Brad: Oh yeah, I was just sitting in my house at Christmas, going, “Man, I’m losing so much money right now.”

Chris Guthrie: That’s the worst, when you have a product that’s selling well. It is already part of the challenge to get something that sells well, and then to run out of stock. We can talk about some of those challenges. But what did you do to actually get you initial sales? You did a thousand minimum order quantity. You got it up and it was selling on Amazon. And it sounds like pretty quickly, you found success.

Brad: Yeah. I took this Facebook marketing that really has been the key. That’s the only marketing I’ve done so far. And I took this course from a guy named Jeremy Salem at And he just showed me how to laser-target Facebook ads. And it’s something that’s extremely easy and makes perfect sense. But I just, again, had no idea how to do it. So I just needed someone to show me, “Hey, do this, do this, and this.” And I was like, “Man, it really worked.” And then on top of that, I was trying to get customer reviews because I know how important that is. So I contacted the top 50 of Amazon reviewers, only in the mails because I didn’t want to send a female reviewer a Man Mug because I was afraid what they might say. But I think I got like 20 reviews from those top Amazon reviewers, and they were all 5 stars. I don’t know if that helped or not.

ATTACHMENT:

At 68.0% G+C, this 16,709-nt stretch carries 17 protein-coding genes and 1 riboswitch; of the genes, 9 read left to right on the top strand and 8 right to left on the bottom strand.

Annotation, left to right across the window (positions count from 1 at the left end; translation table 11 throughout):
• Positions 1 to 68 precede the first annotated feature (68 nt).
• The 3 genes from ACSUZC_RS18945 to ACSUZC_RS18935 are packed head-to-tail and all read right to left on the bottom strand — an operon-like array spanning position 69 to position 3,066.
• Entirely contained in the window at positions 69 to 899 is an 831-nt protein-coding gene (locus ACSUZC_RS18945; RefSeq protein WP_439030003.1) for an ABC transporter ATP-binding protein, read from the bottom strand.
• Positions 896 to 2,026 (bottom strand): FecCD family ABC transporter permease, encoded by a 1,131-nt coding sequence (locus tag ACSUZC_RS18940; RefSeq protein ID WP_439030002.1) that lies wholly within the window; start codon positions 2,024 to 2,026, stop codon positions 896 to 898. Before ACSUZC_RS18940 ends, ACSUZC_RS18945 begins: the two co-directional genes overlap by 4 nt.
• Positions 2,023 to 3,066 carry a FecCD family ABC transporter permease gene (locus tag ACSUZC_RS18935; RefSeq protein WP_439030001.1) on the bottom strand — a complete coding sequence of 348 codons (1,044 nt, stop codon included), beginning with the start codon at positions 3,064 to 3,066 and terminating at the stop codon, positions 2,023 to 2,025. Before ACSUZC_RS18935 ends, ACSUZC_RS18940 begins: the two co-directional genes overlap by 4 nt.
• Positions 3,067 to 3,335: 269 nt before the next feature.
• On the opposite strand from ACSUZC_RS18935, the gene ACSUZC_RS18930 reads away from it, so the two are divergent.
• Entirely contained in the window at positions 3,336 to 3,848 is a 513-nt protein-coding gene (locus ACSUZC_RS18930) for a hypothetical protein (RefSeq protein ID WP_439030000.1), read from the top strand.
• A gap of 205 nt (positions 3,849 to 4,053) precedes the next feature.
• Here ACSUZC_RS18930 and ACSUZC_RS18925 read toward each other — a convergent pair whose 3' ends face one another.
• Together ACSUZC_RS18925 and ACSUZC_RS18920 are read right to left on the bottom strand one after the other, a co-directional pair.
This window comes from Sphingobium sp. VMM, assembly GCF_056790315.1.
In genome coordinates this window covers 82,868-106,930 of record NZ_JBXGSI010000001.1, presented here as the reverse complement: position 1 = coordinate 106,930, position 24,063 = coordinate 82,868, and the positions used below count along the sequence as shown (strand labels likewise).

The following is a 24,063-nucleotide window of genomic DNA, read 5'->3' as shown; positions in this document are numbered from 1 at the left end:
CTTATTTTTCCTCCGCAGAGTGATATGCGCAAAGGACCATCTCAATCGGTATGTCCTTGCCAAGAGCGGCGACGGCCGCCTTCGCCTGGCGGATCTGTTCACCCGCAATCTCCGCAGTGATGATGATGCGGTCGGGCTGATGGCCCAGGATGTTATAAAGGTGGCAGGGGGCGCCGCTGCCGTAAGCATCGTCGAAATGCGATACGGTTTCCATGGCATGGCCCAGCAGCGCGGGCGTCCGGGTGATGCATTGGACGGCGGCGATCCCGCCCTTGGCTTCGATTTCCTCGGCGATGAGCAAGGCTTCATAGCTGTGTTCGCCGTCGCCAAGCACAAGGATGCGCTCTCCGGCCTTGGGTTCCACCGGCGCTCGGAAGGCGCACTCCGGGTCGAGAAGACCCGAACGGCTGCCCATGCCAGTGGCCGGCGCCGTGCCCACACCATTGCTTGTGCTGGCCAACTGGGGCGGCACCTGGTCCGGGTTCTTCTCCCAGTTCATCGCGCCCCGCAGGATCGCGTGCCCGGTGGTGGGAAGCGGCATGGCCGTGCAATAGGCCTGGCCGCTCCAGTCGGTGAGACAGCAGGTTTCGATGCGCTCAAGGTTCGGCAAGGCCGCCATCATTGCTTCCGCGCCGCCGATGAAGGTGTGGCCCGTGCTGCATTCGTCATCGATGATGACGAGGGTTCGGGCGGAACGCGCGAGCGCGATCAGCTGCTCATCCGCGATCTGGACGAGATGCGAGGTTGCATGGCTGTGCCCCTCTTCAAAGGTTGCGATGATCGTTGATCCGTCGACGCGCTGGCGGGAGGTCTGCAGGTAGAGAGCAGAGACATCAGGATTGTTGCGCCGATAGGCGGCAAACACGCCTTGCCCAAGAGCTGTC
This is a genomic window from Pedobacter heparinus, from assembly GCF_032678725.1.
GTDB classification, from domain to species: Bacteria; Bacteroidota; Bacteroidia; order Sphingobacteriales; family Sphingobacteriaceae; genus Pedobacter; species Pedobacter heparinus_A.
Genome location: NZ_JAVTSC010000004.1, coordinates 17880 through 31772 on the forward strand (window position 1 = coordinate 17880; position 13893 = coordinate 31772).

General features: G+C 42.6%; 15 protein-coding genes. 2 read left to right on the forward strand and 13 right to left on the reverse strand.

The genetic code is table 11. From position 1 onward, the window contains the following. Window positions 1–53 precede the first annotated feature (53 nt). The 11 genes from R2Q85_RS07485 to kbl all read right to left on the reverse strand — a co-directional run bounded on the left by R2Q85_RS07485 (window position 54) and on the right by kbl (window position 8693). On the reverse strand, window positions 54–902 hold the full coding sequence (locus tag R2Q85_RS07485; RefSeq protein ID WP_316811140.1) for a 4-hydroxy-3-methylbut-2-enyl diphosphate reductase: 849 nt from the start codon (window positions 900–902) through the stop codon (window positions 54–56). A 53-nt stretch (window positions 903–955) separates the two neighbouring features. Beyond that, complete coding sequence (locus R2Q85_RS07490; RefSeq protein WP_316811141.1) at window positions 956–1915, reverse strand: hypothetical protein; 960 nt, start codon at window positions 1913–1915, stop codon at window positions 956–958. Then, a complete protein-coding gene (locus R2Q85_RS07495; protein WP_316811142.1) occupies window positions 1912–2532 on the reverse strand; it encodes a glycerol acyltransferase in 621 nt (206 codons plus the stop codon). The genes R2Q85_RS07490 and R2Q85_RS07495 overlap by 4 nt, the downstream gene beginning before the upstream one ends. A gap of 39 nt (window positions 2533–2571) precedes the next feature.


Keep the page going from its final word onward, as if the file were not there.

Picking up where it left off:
Chris Guthrie: Yeah, okay. So Facebook, we probably can go pretty in-depth or just surface-level. But let’s try and delve a little deep on the Facebook side. Can you share roughly what your budget was or how many people you were targeting within your interest category or anything like that?

Brad: I think my first ad was $5 a day. And I decided really quickly that I was going to target male beer drinkers, because I know there are a lot of females out there that love beer, but the majority of them – I guess the audience is bigger with males. So I started targeting homebrewers. The Facebook ad has an “interest” field. So I just started researching all the homebrewer websites, and you entered those into the interests. And then for the behavior field, I put beer, and then I think craft beer and domestic beers. All the beer ones popped up. I can’t remember the number. It was in millions, the people I was targeting. But it was very laser-targeted, people who drink beer and like homebrewing websites. So that was basically my target demographic that I was going after. And it seemed to work because they started selling right away.

Chris Guthrie: And so were you just driving traffic directly from Facebook to your Amazon listing? Or were you doing like an intermediary opt into your page, maybe using a tool like LeadPages or something?

Brad: You know what? I send everybody to I just kind of wanted them to see – I do video production for my day job. So I put together a little video for the website. I just kind of wanted people to see the branding that I was going with. So then that just takes you directly to Amazon. I’ve been trying to figure out a way to build my email list, and the only time I really did was when I ran out of products again. And I had a pop-up on my site saying, “If you want an email notification when they’re back in stock, leave me your email address.” And I got quite a few from that.